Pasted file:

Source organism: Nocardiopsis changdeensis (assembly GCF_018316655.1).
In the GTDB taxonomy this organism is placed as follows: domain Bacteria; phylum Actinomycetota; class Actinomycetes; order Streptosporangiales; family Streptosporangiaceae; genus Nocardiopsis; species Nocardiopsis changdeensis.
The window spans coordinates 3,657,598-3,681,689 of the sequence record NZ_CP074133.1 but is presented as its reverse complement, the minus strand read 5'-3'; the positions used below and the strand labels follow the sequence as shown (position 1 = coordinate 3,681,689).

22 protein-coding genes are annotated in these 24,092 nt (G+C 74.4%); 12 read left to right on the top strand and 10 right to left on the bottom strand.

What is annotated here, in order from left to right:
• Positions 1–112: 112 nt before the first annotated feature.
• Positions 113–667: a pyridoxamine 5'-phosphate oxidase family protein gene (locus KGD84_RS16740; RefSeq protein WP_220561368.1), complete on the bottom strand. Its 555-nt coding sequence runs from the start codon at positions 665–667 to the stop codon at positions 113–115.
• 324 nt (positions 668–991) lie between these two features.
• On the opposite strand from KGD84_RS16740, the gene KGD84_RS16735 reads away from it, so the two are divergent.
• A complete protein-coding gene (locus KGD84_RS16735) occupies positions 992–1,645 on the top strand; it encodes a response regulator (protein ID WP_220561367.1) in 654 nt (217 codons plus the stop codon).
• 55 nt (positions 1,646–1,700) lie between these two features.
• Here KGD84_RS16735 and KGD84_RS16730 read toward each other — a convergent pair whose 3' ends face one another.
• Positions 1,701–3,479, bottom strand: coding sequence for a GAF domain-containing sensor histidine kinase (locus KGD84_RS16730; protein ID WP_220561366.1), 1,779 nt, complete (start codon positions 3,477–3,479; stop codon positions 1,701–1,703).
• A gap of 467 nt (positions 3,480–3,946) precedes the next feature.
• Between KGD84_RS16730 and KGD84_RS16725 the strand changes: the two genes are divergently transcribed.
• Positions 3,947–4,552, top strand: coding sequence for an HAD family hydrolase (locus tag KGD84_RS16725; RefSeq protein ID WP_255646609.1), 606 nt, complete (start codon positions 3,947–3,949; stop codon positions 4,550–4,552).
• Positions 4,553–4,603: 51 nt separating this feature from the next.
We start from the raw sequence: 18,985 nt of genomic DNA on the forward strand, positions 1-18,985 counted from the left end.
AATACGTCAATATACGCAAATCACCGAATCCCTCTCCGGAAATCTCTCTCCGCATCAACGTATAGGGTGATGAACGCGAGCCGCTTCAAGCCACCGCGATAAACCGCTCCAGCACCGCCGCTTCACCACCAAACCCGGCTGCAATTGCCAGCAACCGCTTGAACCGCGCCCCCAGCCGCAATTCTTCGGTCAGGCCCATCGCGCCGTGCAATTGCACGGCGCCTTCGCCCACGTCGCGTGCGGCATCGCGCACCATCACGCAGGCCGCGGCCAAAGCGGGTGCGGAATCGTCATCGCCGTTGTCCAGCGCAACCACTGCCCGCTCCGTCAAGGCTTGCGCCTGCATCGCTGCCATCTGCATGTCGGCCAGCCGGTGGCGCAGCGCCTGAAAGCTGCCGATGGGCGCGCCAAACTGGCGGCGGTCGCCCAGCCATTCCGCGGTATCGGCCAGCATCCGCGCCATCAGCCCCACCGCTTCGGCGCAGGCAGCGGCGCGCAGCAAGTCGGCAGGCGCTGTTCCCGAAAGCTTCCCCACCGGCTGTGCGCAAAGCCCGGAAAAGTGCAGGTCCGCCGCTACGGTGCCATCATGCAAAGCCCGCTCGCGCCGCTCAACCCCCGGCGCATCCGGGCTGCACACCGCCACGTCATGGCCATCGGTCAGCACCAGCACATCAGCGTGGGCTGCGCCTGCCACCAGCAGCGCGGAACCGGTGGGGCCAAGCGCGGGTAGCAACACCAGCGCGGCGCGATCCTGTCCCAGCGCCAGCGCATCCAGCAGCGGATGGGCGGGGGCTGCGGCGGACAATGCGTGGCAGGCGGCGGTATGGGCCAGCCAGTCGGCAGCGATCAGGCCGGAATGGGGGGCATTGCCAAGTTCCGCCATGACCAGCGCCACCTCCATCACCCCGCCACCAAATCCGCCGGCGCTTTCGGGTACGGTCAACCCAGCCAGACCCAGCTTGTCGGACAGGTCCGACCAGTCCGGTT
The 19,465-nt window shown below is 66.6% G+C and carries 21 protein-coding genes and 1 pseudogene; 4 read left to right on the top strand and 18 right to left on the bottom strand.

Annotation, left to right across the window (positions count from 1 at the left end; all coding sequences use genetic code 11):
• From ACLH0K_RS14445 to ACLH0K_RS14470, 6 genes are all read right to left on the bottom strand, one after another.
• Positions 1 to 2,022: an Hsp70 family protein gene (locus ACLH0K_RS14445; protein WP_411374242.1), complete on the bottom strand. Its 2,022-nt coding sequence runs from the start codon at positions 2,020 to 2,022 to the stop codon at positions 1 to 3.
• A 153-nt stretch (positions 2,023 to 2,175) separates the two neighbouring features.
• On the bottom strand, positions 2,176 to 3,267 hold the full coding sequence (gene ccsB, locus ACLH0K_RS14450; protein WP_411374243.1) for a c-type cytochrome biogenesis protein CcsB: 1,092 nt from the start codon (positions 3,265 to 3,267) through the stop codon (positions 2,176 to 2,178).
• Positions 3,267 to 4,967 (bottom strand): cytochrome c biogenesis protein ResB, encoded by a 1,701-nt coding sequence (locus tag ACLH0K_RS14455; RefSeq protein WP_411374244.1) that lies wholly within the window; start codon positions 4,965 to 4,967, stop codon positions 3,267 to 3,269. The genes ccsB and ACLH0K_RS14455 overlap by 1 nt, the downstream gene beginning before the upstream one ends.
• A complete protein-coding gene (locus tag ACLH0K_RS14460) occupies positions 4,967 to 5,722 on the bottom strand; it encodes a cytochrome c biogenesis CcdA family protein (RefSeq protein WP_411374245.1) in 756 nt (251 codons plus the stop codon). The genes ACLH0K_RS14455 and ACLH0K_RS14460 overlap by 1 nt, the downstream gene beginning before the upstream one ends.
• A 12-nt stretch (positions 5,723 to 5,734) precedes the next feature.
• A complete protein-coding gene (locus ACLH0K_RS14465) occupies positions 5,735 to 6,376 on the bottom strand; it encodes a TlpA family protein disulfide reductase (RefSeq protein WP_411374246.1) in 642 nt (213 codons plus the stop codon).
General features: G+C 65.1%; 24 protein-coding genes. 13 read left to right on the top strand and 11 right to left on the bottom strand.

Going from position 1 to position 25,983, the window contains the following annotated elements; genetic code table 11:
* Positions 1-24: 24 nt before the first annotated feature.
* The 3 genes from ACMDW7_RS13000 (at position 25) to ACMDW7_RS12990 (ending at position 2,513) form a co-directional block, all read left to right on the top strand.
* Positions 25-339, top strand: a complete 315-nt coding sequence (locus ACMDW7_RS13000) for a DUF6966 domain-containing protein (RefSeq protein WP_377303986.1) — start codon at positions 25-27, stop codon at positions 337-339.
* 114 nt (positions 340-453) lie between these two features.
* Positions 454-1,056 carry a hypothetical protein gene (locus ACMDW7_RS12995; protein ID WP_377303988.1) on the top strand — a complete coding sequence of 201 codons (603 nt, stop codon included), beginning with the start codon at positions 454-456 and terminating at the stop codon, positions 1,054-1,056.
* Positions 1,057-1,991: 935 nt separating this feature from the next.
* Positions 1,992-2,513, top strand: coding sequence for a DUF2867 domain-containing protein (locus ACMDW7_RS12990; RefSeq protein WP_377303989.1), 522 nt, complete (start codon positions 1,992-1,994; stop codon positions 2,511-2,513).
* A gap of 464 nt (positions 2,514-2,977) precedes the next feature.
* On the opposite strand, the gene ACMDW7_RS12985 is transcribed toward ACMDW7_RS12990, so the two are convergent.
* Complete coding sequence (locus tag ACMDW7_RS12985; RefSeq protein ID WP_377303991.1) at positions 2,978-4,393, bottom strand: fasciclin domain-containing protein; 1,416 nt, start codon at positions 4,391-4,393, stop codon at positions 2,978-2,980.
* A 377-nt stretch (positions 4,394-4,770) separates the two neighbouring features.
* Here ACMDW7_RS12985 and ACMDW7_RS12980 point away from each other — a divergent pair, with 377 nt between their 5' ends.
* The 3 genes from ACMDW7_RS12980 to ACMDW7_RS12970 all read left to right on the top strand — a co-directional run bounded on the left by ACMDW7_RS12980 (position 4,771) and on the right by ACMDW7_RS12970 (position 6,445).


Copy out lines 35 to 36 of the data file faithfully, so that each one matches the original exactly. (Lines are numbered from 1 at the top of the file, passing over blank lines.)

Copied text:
* 114 nt (positions 340-453) lie between these two features.
* Positions 454-1,056 carry a hypothetical protein gene (locus ACMDW7_RS12995; protein ID WP_377303988.1) on the top strand — a complete coding sequence of 201 codons (603 nt, stop codon included), beginning with the start codon at positions 454-456 and terminating at the stop codon, positions 1,054-1,056.